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    In my experience no. We have a 100 tree orchard and the only problem we had with deer was when the trees were young they would eat the leaves. Had to put tubes around them to keep them from doing that. Other than that we have not had a problem with deer eating the pecans. These are all papershell varieties too. Would be very easy for them to crack.

    Matt
     
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  12. mattpatt

    mattpatt Active Member

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    No problems and I hope it continues to be so.

    Matt
     
  13. mattpatt

    mattpatt Active Member

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    I hope these in my yard start producing nuts soon so I can begin collecting and growing more. Looks like MDC may not sell then any more.

    Matt
     
  14. Brushpile

    Brushpile Moderator Staff Member

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    Concordia Oak is a rare tree. The original tree was discovered growing at a rest stop near Concordia, MO. Someone must have gathered Concordia Oak acorns and sent them to the MDC, so the MDC grew Concordia Oaks for a year or two. You and I are fortunate to have such rare trees. Mine are caged and will remain caged.

    Letemgrow was actively involved with Concordia Oaks, and might be the person who contributed acorns to the MDC.
     
  15. Brushpile

    Brushpile Moderator Staff Member

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    Thanks, that's what I've wanted to know!
     
  16. TexOk

    TexOk Active Member

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    Well dang, I was excited to hear your Concordias did well here in the North Texas heat, and I was hoping the MDC would have them this year since they didn't have them last year. Fingers crossed I guess!
     
  17. lakngulf

    lakngulf Well-Known Member

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    Hope your trees do well. They look healthy!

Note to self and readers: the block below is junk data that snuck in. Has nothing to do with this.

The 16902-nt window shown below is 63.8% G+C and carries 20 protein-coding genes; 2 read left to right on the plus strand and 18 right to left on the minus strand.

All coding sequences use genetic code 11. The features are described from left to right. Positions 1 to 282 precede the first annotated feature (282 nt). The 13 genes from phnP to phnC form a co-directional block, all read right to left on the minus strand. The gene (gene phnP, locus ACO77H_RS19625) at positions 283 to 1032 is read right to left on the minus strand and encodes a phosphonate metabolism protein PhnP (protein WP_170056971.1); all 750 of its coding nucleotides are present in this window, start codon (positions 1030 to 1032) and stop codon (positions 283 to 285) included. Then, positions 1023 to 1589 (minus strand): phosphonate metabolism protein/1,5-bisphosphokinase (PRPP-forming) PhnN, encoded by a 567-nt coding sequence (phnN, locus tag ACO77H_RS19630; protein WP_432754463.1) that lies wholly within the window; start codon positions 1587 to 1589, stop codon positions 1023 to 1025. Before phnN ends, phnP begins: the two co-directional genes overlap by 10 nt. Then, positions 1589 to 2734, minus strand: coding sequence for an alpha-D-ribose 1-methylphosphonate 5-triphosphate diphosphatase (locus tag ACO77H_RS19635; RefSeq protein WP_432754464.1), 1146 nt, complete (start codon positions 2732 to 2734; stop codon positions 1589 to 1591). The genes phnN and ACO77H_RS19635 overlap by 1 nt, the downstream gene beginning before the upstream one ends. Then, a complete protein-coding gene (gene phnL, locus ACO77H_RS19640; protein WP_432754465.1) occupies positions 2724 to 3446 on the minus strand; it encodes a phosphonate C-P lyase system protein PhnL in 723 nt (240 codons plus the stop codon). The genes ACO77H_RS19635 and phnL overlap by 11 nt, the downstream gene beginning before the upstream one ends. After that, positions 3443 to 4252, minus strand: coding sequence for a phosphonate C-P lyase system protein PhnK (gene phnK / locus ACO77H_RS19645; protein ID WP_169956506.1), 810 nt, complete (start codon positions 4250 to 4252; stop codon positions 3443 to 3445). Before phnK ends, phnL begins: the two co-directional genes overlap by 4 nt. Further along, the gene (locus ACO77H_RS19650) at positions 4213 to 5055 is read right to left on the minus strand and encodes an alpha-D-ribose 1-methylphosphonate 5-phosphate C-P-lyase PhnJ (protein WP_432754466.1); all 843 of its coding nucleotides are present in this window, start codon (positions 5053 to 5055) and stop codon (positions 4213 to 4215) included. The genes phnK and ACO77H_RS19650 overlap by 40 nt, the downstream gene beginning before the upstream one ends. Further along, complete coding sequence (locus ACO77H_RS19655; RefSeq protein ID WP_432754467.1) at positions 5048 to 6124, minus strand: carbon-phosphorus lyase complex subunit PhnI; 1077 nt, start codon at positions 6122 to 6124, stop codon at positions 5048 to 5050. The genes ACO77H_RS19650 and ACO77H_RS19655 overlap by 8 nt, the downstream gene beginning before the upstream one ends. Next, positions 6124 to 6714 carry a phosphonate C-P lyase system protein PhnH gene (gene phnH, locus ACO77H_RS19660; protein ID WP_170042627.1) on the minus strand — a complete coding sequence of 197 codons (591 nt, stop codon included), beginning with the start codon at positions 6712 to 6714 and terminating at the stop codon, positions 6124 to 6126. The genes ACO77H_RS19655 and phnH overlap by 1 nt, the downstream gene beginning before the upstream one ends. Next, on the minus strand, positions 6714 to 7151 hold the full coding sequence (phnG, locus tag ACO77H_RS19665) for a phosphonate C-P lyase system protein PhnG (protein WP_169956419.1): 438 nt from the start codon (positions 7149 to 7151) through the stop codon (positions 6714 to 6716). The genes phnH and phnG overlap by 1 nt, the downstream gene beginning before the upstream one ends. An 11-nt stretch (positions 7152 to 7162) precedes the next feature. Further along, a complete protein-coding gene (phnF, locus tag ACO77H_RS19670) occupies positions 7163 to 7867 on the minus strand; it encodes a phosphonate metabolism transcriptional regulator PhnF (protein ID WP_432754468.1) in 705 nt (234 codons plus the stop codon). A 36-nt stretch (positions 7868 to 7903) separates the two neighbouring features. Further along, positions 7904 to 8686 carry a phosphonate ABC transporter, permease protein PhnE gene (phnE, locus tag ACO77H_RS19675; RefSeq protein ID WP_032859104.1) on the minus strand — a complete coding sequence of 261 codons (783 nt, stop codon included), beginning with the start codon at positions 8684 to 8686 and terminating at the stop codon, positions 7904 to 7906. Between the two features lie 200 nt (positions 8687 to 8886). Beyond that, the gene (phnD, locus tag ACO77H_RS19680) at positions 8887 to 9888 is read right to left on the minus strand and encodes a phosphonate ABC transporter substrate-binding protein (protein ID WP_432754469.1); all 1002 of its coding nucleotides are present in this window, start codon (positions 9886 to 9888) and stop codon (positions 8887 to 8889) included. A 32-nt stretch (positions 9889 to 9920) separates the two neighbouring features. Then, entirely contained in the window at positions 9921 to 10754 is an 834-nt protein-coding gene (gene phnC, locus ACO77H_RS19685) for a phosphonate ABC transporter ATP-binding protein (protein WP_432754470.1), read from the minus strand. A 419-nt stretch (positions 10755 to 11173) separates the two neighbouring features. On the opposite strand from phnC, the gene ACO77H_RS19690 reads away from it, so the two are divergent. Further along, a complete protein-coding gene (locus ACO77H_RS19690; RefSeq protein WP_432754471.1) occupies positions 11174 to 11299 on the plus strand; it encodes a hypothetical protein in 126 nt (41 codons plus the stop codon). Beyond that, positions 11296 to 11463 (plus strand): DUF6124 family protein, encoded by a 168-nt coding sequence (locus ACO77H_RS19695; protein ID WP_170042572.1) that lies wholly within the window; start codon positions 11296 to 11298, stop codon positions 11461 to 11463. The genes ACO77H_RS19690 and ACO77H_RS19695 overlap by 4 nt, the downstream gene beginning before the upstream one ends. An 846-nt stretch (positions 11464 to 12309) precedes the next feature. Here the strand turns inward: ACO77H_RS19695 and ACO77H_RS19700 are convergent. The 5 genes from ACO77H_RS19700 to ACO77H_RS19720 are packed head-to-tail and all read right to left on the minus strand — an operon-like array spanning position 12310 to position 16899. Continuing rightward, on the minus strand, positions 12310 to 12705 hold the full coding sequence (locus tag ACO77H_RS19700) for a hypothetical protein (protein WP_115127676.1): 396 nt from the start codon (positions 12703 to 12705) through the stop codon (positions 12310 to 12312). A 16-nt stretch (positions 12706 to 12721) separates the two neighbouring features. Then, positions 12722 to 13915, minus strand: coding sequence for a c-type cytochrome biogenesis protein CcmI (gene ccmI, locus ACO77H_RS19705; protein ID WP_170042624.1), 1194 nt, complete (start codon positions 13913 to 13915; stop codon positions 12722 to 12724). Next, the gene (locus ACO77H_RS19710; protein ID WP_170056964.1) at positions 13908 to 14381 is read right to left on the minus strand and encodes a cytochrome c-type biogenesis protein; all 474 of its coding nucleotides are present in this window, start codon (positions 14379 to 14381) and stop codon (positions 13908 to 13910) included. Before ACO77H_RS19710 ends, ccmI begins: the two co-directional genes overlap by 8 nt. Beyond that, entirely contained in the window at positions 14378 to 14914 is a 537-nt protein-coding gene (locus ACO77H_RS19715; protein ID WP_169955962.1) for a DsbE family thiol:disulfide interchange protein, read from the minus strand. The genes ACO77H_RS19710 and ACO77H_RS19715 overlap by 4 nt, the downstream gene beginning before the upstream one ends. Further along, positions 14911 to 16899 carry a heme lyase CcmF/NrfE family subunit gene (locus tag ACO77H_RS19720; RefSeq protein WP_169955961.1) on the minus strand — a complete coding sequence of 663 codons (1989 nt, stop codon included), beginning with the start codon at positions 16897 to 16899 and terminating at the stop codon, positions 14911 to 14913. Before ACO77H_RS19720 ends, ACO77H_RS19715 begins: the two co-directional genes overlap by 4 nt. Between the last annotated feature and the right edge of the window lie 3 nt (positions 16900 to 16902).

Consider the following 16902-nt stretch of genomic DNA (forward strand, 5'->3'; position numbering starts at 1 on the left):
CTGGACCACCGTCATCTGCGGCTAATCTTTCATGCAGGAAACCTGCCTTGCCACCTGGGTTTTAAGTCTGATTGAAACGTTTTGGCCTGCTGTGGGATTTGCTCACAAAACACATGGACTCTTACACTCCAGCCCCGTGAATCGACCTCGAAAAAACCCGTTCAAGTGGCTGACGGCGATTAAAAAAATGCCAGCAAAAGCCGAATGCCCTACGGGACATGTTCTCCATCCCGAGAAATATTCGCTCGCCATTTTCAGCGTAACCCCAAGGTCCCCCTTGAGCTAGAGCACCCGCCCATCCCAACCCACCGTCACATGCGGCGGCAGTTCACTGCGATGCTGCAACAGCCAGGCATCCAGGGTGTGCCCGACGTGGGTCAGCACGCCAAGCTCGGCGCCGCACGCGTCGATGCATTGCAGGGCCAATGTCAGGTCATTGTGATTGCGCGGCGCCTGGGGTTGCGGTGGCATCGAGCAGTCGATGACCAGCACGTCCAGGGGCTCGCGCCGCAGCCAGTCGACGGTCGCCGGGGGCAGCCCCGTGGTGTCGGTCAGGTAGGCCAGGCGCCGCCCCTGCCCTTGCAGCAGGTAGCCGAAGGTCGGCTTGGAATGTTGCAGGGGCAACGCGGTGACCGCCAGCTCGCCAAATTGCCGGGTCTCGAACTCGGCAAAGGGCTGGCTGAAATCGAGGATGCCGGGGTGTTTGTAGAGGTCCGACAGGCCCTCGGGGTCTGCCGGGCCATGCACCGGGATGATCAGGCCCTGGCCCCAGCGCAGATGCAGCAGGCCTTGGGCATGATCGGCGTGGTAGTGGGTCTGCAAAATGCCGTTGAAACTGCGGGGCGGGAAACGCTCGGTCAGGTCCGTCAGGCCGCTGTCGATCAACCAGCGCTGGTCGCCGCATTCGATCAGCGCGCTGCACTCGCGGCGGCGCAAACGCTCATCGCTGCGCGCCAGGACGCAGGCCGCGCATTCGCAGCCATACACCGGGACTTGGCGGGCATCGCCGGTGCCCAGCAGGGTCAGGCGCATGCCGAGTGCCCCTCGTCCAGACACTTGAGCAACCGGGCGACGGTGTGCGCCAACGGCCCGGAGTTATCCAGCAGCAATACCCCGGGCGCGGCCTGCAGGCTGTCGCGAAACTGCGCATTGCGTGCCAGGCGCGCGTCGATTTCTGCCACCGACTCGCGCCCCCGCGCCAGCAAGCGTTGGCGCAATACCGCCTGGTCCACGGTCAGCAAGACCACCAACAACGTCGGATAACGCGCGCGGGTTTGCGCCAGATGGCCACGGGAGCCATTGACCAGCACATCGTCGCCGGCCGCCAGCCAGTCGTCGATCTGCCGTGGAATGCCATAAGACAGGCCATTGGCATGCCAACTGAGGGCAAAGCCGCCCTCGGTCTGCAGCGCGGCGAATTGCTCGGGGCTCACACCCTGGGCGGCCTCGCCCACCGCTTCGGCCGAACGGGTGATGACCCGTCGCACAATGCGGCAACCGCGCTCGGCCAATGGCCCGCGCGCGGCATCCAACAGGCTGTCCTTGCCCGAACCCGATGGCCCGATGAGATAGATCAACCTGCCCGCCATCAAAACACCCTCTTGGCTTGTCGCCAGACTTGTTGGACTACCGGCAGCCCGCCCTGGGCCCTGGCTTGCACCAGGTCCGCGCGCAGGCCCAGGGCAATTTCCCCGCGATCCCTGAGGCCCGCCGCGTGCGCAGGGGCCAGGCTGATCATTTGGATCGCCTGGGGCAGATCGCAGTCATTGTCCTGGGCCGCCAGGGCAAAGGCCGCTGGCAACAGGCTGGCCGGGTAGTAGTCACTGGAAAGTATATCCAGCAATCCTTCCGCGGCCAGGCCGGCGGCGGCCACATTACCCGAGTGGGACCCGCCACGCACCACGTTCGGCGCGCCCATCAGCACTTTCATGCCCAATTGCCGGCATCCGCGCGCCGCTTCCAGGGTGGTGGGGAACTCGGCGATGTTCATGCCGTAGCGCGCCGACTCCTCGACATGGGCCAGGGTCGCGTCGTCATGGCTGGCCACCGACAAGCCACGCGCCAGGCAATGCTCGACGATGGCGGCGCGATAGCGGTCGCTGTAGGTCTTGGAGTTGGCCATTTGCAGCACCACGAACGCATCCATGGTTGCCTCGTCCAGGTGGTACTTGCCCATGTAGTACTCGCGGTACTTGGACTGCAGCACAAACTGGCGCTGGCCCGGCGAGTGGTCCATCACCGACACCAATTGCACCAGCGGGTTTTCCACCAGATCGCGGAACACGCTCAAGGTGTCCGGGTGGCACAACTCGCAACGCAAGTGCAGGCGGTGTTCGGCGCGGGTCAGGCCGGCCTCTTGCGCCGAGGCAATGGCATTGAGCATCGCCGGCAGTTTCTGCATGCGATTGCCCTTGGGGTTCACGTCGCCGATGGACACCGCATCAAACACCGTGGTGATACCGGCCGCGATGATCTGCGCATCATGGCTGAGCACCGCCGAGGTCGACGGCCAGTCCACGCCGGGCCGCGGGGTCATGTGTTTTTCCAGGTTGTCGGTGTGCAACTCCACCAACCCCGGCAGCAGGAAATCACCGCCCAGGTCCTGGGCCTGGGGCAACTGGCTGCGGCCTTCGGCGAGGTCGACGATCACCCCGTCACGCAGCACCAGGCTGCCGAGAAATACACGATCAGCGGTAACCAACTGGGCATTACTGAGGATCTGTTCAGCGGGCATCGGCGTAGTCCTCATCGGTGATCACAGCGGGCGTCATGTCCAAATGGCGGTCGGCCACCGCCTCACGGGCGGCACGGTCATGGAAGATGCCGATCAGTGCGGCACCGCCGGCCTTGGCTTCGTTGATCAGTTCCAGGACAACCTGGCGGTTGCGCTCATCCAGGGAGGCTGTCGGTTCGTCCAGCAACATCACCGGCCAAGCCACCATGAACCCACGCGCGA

18. mattpatt

    mattpatt Active Member

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    I hope they have them this year too but from talking to them last year I'm not getting my hopes up. I have three trees in my yard as a backup plan in case they don't become available again. Of course, they are still young so no telling when they'll start producing so it will be several more years before I'm able to grow seedlings from my own trees. By that time, most everyone who ordered trees that first year MDC offered them like I did should be able to collect nuts from their trees as well. I expect in probably 3-4 years you'll start seeing folks with a few nuts for trade or sale. This is an awesome tree that really deserves more attention.

    Matt
     
  19. Brushpile

    Brushpile Moderator Staff Member

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    A good substitute is Chinkapin Oak, and Bur Oak also grows in your area.
     
  20. mattpatt

    mattpatt Active Member

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    These concordias continue to impress me. Here it is right in the middle of the hottest part of our summer and it's putting on leaves.

    [​IMG]
     
    Chad Hauenstein likes this.